The fact that Mr Munemo Knew about this transaction does not make it right, and it does not absolve Mr Munemo of answering charges if the company chooses to do so,
The Respondent should take full responsibility for the letter of undertaking and its consequences. He cannot run away from his signature……… the act of the respondent is tantamount to gross negligence, in writing a letter of Undertaking on behalf of Marange Resources without verifying facts from other departments. In his evidence he failed to take Responsibility for what the letter was stating.”
Viewed in the light of the above, the confirmations by the arbitrator and subsequently by the court a quo of the verdict of guilty by the Disciplinary Authority cannot be faulted.
In the result, the appellant was therefore correctly found guilty of the misconduct of an act or conduct inconsistent with the fulfilment of the express or implied conditions of his contract of employment. The court a quo thus correctly found that it could not interfere with the finding of guilty with which the appellant was aggrieved. It was incumbent upon the appellant to ensure the truth of what he was signing for and in this he failed.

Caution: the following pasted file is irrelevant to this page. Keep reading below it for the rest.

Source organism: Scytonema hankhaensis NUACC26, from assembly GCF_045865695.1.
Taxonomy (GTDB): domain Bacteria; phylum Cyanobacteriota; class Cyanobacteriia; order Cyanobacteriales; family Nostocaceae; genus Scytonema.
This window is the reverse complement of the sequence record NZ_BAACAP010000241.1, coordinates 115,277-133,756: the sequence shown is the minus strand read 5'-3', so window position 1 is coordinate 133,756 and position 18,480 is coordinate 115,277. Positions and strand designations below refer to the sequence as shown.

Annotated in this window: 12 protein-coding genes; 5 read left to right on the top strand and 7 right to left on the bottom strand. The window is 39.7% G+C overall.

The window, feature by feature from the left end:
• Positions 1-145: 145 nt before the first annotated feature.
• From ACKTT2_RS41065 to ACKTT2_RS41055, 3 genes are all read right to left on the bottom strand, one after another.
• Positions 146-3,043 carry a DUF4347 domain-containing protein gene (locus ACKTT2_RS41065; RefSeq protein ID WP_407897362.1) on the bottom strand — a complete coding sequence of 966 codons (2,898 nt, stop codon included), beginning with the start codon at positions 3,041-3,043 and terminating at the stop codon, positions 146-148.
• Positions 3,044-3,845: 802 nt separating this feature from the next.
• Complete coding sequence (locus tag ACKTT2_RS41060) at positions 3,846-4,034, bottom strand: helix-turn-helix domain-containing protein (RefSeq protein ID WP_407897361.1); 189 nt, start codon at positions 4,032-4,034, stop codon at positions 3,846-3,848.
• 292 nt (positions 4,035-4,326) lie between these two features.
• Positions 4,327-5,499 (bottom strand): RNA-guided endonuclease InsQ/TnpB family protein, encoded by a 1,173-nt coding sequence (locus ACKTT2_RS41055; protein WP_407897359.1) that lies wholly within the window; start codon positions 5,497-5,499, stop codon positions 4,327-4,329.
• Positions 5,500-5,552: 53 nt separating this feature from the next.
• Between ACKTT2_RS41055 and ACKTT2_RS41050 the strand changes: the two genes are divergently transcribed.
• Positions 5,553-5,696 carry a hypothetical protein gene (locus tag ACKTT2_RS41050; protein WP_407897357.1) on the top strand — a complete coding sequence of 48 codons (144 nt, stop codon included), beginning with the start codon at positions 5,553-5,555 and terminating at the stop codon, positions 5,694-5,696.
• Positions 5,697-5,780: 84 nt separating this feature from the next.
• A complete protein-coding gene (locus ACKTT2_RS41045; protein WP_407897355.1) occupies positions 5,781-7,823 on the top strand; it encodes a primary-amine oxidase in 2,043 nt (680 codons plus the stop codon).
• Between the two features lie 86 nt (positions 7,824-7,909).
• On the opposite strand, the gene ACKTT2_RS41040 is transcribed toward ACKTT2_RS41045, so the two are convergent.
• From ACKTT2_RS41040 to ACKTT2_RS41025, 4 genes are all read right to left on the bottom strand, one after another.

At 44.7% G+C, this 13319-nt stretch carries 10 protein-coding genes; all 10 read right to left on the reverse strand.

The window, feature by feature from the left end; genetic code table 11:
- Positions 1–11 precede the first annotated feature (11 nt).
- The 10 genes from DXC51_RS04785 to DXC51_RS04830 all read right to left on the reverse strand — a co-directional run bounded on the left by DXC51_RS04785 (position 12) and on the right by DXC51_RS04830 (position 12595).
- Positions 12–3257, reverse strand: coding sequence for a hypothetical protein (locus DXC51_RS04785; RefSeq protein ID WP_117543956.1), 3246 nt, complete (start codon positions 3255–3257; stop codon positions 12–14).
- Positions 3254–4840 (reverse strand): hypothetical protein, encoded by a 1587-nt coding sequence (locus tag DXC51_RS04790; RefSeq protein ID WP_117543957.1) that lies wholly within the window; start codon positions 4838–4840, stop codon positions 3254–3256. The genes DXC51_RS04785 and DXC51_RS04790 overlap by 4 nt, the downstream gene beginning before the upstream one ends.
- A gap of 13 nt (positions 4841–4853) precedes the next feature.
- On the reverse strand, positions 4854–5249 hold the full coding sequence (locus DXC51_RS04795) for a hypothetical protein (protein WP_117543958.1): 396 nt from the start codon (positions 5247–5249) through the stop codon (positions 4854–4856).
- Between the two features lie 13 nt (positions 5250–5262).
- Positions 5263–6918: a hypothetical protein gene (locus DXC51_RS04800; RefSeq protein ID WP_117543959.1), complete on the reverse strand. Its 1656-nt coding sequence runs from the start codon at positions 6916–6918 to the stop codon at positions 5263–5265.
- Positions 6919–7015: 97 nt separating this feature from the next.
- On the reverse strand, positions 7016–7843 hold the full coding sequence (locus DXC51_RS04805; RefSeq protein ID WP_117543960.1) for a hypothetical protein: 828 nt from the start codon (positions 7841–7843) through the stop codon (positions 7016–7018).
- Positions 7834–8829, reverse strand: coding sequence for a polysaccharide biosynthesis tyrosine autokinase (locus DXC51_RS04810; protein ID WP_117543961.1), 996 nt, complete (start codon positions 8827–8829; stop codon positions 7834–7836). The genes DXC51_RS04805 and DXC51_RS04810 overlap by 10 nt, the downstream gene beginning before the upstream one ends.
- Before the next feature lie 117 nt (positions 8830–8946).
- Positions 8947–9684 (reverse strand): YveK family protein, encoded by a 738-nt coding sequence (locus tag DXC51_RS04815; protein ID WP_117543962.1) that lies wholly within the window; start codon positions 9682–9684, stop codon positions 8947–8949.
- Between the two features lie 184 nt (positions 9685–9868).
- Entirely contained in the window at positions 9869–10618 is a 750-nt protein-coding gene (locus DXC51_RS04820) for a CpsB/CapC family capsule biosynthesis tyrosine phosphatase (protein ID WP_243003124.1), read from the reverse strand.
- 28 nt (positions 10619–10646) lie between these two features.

Whether or not the court a quo had a basis to interfere with the decision of the arbitrator on sentence
It is settled in our law that an appellate court must be slow in interfering with the discretion exercised by a lower court. It must appear that some error has been made in exercising the discretion. If the primary court acts upon a wrong principle, if it allows extraneous or irrelevant matters to guide or affect it, if it mistakes the facts, if it does not take into account some relevant considerations, then its determination should be reviewed and the appellate court may exercise its own discretion in substitution, provided always it has the material for so doing. See Barros & Anor v Chimphonda 1999  ZLR 58 [S] at 62F – 63A.